The other five prospects Monday at the Emory Sports Medicine Complex were Utah State forward Justin Bean, LSU forward Darius Days, Missouri State forward Gaige Prim, Oregon guard Will Richardson (from Hinesville) and Syracuse forward Cole Swider. It was the first workout the Hawks have held for draft prospects this offseason. It was Devoe’s second, following one with the San Antonio Spurs on Saturday.
“It was a great privilege to come out here and play and work out with these guys, too,” Devoe said.
Devoe would appear to be in a similar situation as his former teammates, Jose Alvarado and Moses Wright, after they also chose to forgo their extra season of eligibility to turn professional last year. Devoe has a solid college résumé, earning third-team All-ACC honors this past season and finishing 12th on Tech’s all-time scoring list. He likely has a shot at getting drafted and a spot in the NBA – as was the case with Alvarado and Wright as they began pre-draft workouts – but neither is a certainty.
“I just want to get that opportunity, really,” Devoe said.
Wright and Alvarado have charted paths for him (as well as fellow Tech draft hopeful Jordan Usher) as he attempts to become the fourth Yellow Jackets player coached by Josh Pastner to reach the NBA. Neither was drafted but both ultimately reached the NBA as rookies, Wright as a G League call-up for the Los Angeles Clippers and then with a two-way contract with the Dallas Mavericks. Alvarado became one of the feel-good stories of the NBA this season as he went from going undrafted and signing a two-way contract with the New Orleans Pelicans to earning a spot in the rotation, signing a four-year, $6.5 million contract and helping the Pelicans push the top-seeded Phoenix Suns to six games in the first round of the Western Conference playoffs.
“I saw it every day in practice,” Devoe said of Alvarado’s defensive heat that has made him a fan favorite in New Orleans. “I’ve literally got goosebumps right now just talking about it just because of how his heart and his tenacity are just every day. He’s a pit bull out there.”
“I'm so happy. It's like all the stress is off my shoulders."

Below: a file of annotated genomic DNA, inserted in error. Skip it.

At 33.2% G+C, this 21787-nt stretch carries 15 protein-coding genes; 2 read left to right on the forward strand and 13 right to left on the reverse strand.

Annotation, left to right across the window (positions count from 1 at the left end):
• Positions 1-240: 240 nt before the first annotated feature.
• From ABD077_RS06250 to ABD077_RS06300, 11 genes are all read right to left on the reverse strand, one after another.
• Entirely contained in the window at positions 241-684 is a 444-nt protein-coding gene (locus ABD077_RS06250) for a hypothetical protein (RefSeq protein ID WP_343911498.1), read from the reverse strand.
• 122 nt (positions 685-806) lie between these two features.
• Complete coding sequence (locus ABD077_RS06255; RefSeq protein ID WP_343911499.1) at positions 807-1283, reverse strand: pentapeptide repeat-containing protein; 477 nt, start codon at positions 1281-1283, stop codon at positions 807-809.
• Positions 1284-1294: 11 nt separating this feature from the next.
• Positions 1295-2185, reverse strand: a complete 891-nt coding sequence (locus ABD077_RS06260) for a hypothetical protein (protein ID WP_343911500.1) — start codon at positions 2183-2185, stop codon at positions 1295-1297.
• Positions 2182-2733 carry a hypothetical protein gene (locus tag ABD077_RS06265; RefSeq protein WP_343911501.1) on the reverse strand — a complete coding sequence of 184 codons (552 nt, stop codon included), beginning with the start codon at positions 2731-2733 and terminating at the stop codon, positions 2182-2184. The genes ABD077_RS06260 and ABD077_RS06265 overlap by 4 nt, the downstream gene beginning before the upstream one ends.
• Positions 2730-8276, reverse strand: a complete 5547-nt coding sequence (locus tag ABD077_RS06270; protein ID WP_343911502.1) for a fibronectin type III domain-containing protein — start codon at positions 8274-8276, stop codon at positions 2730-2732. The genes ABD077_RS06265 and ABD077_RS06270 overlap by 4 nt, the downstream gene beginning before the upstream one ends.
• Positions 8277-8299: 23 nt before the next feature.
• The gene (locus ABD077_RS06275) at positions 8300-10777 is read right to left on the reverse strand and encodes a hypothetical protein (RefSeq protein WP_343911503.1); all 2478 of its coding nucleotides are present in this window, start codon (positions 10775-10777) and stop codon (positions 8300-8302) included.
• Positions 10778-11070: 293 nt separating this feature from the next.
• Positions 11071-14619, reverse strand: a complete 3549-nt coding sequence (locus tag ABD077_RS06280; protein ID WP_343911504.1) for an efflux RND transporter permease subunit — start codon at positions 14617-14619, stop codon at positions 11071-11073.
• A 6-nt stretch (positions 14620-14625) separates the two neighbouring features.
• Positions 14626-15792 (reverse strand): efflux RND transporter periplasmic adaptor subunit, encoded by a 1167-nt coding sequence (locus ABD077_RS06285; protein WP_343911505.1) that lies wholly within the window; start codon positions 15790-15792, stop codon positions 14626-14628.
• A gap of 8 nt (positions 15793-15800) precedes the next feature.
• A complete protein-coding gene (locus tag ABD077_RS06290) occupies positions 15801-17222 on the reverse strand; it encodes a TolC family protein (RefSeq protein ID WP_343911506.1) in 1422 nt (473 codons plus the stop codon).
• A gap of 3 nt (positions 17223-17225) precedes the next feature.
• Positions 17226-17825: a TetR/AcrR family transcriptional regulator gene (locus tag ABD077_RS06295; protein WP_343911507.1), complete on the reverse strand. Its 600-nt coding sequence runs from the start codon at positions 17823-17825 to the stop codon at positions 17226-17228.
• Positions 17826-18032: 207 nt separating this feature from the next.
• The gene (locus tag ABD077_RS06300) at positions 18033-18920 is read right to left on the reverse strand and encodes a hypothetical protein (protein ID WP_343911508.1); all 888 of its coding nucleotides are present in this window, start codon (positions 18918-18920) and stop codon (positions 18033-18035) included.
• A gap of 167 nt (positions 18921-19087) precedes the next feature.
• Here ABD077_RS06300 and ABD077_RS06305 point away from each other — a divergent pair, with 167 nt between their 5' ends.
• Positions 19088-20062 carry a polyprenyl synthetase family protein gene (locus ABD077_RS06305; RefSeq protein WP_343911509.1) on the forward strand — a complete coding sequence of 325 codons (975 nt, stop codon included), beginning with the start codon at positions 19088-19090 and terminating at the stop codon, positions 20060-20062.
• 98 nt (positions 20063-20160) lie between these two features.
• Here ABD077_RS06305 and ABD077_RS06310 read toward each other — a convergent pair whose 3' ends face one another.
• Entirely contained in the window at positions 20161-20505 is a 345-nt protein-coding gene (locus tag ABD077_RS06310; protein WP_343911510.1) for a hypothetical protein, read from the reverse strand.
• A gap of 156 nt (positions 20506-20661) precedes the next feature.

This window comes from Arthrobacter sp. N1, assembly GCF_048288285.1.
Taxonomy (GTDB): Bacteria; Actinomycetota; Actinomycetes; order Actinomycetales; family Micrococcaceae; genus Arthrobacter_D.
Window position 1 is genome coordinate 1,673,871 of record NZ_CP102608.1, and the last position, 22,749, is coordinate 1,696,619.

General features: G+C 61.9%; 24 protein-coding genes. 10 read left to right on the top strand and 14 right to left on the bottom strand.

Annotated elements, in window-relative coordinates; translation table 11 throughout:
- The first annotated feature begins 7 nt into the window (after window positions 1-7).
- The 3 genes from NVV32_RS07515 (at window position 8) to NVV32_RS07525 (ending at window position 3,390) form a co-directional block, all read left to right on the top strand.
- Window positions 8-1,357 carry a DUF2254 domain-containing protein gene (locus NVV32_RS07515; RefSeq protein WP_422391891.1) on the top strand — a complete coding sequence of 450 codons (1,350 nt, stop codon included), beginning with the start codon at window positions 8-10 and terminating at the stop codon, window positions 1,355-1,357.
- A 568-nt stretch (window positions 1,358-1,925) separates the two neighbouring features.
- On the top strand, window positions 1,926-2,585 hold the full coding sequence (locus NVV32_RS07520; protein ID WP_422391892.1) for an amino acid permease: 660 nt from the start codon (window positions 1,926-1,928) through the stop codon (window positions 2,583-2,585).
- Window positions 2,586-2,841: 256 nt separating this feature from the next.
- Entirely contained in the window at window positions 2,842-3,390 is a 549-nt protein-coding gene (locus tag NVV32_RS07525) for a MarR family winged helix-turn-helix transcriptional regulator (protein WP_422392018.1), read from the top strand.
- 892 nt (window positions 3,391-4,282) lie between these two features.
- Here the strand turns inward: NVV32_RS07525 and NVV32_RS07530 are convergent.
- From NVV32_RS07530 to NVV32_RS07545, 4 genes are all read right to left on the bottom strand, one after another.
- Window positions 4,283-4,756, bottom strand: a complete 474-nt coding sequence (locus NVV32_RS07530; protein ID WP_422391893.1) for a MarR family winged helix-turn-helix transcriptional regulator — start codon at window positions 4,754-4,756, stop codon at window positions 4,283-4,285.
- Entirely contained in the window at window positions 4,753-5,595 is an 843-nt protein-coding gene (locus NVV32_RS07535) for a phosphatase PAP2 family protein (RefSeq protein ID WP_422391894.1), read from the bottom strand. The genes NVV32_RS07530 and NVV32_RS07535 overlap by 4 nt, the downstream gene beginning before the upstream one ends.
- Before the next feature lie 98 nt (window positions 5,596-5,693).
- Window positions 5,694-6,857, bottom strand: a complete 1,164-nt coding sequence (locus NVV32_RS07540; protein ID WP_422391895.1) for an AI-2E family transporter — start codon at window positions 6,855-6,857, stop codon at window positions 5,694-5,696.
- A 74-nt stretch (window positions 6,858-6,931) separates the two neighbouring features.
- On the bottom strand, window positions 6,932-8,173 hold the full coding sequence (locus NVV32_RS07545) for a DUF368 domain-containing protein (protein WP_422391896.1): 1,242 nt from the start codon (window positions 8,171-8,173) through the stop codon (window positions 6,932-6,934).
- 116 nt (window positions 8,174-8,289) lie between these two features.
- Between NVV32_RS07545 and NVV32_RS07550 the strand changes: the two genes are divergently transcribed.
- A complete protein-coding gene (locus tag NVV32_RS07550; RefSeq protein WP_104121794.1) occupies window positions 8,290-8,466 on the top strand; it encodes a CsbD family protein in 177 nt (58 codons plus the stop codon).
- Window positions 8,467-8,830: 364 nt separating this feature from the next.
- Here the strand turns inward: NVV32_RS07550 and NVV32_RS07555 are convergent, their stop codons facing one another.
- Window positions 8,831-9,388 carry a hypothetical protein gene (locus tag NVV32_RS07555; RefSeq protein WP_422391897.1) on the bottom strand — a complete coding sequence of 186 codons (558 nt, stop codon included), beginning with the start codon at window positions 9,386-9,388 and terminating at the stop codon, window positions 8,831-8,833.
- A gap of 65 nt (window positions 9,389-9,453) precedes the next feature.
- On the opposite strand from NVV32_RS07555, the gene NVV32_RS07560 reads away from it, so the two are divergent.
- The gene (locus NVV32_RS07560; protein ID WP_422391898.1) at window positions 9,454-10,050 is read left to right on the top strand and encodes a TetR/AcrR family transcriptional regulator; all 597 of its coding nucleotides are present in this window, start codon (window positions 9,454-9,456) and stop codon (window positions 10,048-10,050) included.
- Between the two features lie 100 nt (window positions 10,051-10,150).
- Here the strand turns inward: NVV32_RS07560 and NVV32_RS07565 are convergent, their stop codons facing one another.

- former Georgia Tech guard Michael Devoe
Devoe said Alvarado had shared advice with him about managing the pre-draft process, “but I want to keep it to myself. I’ve got to keep that under my belt.”
Devoe’s first days in the draft marketplace have gone well. Invited to the Portsmouth Invitational Tournament, a four-day pre-draft showcase in Virginia, Devoe won tournament MVP honors by leading his team to a 3-0 record as he scored 54 points with 21 rebounds, 17 assists against eight turnovers and seven steals. He made 18 of 31 field-goal tries.
Without the burden of trying to carry his team, Devoe felt freed, and the numbers indicated as much.
“Kind of toward the end of the season, I struggled a little bit as teams locked in on me and (were) denying me and all those type of things,” Devoe said. In Portsmouth, “I was able to go out there with just a stress-free (mindset) and just go out there and just play.”
As Tech’s season wore on, Devoe’s frustration over his play, in particular not getting foul calls, was clear. His three games in the showcase, without opponents gearing up to stop him, were refreshing.
“It felt amazing, actually,” Devoe said.
Winning MVP at Portsmouth is not a ticket to the NBA, but being the best player in a field of 64 draft prospects (Usher also took part) bodes well. Of the past 10 players to win the award, eight were invited to the NBA draft combine, a much more high-profile showcase event than Portsmouth. Six went on to play in the NBA, and five played at least 75 games. NBA star Jimmy Butler was the 2011 MVP.
Devoe said Monday that he didn’t have any more workouts scheduled, but they are surely coming. He’ll graduate Saturday and will base himself out of Miami until the draft, training and traveling to workouts.
“It’s definitely a chance to live a dream,” he said.